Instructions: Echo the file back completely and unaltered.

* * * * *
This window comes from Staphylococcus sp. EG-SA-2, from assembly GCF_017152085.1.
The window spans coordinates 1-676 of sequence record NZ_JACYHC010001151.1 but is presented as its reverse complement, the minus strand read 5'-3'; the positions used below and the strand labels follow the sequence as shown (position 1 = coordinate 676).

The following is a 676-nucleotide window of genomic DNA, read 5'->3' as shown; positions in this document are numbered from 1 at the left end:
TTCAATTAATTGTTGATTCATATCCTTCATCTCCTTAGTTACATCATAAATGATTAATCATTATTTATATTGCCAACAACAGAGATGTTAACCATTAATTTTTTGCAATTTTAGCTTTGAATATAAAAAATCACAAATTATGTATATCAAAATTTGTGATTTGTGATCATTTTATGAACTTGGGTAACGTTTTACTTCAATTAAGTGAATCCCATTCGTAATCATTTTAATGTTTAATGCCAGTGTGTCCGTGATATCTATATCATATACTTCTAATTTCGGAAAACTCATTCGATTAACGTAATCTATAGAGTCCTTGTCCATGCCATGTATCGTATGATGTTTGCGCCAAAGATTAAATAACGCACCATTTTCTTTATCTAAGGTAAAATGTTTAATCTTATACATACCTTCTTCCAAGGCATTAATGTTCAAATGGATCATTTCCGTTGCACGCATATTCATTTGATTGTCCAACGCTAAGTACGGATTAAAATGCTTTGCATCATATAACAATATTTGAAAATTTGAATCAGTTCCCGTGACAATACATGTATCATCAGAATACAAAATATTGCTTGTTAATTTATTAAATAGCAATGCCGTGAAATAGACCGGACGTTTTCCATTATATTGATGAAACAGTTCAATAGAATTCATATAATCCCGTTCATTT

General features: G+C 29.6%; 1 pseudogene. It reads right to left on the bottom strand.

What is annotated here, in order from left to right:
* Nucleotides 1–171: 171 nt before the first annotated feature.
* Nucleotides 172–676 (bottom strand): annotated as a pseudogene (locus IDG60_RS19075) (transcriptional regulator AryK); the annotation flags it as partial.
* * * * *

This window comes from Staphylococcus sp. EG-SA-2, from assembly GCF_017152085.1.
The window spans coordinates 1-676 of sequence record NZ_JACYHC010001151.1 but is presented as its reverse complement, the minus strand read 5'-3'; the positions used below and the strand labels follow the sequence as shown (position 1 = coordinate 676).

The following is a 676-nucleotide window of genomic DNA, read 5'->3' as shown; positions in this document are numbered from 1 at the left end:
TTCAATTAATTGTTGATTCATATCCTTCATCTCCTTAGTTACATCATAAATGATTAATCATTATTTATATTGCCAACAACAGAGATGTTAACCATTAATTTTTTGCAATTTTAGCTTTGAATATAAAAAATCACAAATTATGTATATCAAAATTTGTGATTTGTGATCATTTTATGAACTTGGGTAACGTTTTACTTCAATTAAGTGAATCCCATTCGTAATCATTTTAATGTTTAATGCCAGTGTGTCCGTGATATCTATATCATATACTTCTAATTTCGGAAAACTCATTCGATTAACGTAATCTATAGAGTCCTTGTCCATGCCATGTATCGTATGATGTTTGCGCCAAAGATTAAATAACGCACCATTTTCTTTATCTAAGGTAAAATGTTTAATCTTATACATACCTTCTTCCAAGGCATTAATGTTCAAATGGATCATTTCCGTTGCACGCATATTCATTTGATTGTCCAACGCTAAGTACGGATTAAAATGCTTTGCATCATATAACAATATTTGAAAATTTGAATCAGTTCCCGTGACAATACATGTATCATCAGAATACAAAATATTGCTTGTTAATTTATTAAATAGCAATGCCGTGAAATAGACCGGACGTTTTCCATTATATTGATGAAACAGTTCAATAGAATTCATATAATCCCGTTCATTT

General features: G+C 29.6%; 1 pseudogene. It reads right to left on the bottom strand.

What is annotated here, in order from left to right:
* Nucleotides 1–171: 171 nt before the first annotated feature.
* Nucleotides 172–676 (bottom strand): annotated as a pseudogene (locus IDG60_RS19075) (transcriptional regulator AryK); the annotation flags it as partial.